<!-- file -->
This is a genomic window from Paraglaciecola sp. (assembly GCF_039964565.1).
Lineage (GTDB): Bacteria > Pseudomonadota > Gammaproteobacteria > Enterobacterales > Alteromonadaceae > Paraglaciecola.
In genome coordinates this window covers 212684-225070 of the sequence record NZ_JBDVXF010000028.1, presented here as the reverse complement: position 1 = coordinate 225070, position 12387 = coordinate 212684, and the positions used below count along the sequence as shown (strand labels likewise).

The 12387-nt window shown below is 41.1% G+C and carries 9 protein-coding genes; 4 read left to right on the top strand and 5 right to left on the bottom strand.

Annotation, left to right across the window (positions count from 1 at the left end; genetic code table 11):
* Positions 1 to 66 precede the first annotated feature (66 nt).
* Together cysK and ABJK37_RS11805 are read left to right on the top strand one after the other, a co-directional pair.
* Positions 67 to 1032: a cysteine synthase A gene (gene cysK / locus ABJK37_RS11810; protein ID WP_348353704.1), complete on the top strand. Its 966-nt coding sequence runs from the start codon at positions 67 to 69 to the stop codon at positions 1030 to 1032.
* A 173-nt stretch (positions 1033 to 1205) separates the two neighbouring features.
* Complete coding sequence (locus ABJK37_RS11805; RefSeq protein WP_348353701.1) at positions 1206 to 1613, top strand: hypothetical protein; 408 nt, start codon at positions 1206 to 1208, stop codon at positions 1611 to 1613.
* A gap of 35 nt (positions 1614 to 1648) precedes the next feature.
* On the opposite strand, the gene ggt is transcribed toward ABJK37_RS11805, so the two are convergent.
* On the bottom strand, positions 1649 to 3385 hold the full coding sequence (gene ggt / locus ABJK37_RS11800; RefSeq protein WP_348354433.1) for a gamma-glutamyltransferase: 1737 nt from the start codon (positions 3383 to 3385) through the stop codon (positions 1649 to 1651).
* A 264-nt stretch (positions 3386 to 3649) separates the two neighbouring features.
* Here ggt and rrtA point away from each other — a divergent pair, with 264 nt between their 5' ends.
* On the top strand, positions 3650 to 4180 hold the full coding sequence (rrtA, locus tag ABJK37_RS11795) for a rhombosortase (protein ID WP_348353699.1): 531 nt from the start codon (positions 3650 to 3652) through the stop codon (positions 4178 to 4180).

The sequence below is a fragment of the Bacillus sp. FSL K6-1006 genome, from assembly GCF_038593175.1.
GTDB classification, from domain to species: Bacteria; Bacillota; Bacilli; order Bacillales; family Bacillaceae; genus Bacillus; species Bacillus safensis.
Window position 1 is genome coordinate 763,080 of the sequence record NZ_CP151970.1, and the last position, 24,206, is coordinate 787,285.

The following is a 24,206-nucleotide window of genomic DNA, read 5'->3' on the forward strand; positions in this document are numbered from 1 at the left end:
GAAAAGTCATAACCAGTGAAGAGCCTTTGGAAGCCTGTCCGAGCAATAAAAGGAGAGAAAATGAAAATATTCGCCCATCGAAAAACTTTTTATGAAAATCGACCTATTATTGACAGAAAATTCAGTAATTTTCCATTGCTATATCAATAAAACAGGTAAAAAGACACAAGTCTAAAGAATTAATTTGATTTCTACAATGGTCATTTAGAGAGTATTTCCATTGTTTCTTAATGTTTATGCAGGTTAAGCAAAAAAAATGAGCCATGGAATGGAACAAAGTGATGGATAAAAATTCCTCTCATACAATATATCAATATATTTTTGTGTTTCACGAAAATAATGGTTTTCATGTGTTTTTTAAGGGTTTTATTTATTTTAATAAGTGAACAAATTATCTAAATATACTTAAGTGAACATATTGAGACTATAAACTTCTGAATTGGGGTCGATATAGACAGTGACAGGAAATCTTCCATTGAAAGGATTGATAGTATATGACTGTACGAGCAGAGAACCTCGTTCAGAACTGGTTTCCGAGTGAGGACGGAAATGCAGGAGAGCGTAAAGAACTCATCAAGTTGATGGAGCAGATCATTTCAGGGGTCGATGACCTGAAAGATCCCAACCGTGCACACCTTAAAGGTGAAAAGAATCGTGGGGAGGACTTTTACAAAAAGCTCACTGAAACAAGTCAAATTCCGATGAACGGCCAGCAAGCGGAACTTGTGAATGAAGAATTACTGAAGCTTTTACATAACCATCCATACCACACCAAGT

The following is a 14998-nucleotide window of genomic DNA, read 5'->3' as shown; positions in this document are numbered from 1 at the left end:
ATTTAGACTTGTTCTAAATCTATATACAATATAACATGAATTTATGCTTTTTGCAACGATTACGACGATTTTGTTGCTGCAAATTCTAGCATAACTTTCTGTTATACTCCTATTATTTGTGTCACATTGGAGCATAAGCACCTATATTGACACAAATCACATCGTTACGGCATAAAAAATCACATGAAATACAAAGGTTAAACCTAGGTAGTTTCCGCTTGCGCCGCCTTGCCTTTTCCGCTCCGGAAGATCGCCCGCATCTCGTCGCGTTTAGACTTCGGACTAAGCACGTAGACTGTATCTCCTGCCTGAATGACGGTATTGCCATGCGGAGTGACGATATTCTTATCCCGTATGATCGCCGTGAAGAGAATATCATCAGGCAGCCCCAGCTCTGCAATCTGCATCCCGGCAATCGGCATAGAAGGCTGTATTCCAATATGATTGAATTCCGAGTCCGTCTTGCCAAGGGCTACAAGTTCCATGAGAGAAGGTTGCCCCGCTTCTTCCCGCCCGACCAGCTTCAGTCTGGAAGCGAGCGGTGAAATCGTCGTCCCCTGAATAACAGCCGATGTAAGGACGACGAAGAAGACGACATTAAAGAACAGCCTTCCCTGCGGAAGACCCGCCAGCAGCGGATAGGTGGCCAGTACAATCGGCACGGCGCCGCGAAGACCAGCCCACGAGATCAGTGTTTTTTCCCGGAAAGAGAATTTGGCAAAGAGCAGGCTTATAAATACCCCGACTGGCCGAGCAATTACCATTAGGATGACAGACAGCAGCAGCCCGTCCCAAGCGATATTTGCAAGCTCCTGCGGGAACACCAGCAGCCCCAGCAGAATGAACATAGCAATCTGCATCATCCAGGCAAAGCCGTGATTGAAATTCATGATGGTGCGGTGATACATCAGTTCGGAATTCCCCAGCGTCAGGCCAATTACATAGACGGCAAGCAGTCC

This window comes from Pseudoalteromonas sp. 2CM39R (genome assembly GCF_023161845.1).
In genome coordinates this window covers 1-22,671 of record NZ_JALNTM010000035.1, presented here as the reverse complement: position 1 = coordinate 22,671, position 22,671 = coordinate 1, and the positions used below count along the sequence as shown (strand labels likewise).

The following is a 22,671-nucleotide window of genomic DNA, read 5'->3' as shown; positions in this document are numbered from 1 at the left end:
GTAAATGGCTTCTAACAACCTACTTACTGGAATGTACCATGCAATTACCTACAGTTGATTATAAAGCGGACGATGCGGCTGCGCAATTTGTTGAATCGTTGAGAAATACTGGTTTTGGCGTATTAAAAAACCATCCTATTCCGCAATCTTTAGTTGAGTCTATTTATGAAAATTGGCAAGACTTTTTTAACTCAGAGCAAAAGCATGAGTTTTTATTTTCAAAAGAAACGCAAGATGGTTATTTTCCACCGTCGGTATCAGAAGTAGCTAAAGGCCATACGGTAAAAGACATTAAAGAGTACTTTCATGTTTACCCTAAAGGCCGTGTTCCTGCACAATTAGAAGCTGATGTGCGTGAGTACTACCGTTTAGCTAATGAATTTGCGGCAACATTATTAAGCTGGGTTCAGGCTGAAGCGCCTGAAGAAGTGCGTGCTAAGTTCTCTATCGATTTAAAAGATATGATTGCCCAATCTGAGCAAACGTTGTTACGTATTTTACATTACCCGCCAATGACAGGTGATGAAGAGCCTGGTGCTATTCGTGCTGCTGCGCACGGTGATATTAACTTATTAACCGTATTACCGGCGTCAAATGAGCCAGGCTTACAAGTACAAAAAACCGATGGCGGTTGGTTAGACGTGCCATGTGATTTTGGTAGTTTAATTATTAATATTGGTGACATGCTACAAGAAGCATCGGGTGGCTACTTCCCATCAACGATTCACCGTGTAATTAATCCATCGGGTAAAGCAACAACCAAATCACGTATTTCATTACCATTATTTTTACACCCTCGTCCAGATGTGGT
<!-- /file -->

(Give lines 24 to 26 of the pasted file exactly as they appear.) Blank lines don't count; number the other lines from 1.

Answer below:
This window comes from Pseudoalteromonas sp. 2CM39R (genome assembly GCF_023161845.1).
In genome coordinates this window covers 1-22,671 of record NZ_JALNTM010000035.1, presented here as the reverse complement: position 1 = coordinate 22,671, position 22,671 = coordinate 1, and the positions used below count along the sequence as shown (strand labels likewise).

The following is a 22,671-nucleotide window of genomic DNA, read 5'->3' as shown; positions in this document are numbered from 1 at the left end: